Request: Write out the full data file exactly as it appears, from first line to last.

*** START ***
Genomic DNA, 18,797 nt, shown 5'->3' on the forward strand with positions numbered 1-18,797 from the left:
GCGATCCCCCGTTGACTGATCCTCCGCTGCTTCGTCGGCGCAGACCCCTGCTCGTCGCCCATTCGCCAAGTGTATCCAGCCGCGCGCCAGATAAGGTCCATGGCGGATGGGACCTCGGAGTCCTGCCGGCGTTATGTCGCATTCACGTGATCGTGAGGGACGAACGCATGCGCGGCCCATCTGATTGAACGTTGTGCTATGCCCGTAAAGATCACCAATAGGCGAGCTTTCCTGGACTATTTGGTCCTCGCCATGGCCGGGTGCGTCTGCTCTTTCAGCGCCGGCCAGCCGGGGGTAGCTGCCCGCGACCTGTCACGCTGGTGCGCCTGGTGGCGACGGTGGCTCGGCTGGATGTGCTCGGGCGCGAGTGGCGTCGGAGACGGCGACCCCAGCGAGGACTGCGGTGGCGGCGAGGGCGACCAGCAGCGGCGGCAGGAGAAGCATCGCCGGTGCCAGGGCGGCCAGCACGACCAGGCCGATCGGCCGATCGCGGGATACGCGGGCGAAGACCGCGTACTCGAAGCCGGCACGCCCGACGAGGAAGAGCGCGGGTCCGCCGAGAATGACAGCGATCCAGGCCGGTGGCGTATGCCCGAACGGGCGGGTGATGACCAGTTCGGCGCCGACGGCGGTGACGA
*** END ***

Genomic DNA, 18,797 nt, shown 5'->3' on the forward strand with positions numbered 1-18,797 from the left:
GCGATCCCCCGTTGACTGATCCTCCGCTGCTTCGTCGGCGCAGACCCCTGCTCGTCGCCCATTCGCCAAGTGTATCCAGCCGCGCGCCAGATAAGGTCCATGGCGGATGGGACCTCGGAGTCCTGCCGGCGTTATGTCGCATTCACGTGATCGTGAGGGACGAACGCATGCGCGGCCCATCTGATTGAACGTTGTGCTATGCCCGTAAAGATCACCAATAGGCGAGCTTTCCTGGACTATTTGGTCCTCGCCATGGCCGGGTGCGTCTGCTCTTTCAGCGCCGGCCAGCCGGGGGTAGCTGCCCGCGACCTGTCACGCTGGTGCGCCTGGTGGCGACGGTGGCTCGGCTGGATGTGCTCGGGCGCGAGTGGCGTCGGAGACGGCGACCCCAGCGAGGACTGCGGTGGCGGCGAGGGCGACCAGCAGCGGCGGCAGGAGAAGCATCGCCGGTGCCAGGGCGGCCAGCACGACCAGGCCGATCGGCCGATCGCGGGATACGCGGGCGAAGACCGCGTACTCGAAGCCGGCACGCCCGACGAGGAAGAGCGCGGGTCCGCCGAGAATGACAGCGATCCAGGCCGGTGGCGTATGCCCGAACGGGCGGGTGATGACCAGTTCGGCGCCGACGGCGGTGACGA